The attached picture you provided did not occur overnight either. I used to get wooed with such material (Chris' tree), I just simply don't any more. Sorry!

How is what I said basically the same as what you said with a bit more detail? Burn Pile and 15 year project doesn't even come close to a plan with details.

The picture I attached is of a fairly young tree, by young I mean not many years in training, more along the time frame I put forth and 1/3 of the time you put forth. This is what you get when you apply the correct techniques to very young raw stock like Chris has shown. The Japanese know how to do this, same in Taiwan but not many in America. This will change in the next few years.

Chris's tree doesn't get me all worked up either, but at the same time with a little vision and 5 years it can be a killer tree. Definently not a burn pile tree, that would just be silly and for someone whe doesn't know what to do with this type of material.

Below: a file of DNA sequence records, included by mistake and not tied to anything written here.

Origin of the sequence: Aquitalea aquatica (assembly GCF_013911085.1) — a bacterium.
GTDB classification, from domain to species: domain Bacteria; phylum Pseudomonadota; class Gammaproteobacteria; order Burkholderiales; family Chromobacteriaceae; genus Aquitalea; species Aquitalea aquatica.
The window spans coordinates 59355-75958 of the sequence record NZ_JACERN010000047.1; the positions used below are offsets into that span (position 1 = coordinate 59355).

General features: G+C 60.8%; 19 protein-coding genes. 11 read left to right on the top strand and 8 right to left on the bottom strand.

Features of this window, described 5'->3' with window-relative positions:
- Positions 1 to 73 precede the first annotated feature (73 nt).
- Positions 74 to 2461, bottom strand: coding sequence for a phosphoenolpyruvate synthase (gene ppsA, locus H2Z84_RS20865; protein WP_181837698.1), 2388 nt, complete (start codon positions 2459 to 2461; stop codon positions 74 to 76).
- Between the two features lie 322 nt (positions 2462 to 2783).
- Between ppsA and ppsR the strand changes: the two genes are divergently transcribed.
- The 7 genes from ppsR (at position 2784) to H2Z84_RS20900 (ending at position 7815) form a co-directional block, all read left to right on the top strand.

Chris, I hope you didn't pay that much for it :)
Jason
 

Rick Moquin

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Just how long do you think it will take to resemble the picture you posted? That will not be achieved within 5 years and if it is your contention then I believe you guys are growing more than bonsai in your neck of the woods. Pass the roach clip...
 

JasonG

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Just how long do you think it will take to resemble the picture you posted? That will not be achieved within 5 years and if it is your contention then I believe you guys are growing more than bonsai in your neck of the woods. Pass the roach clip...

That is a shohin tree that was grown in the ground. We have jbp with 10" trunks that are only 9 yrs old. The trunk on the tree I posted is small and developing a small foliage pad like that isn't a very long term process with the right techniques applied.

I won't argue with you on this, I have many, many hrs discussing this with Bonsai Masters from America, Europe and Japan getting ideas, thoughts, experience passed down to me, directions, etc.... that is the knowledge I will listen to and rely on.

Ok, off to work on trees now... :)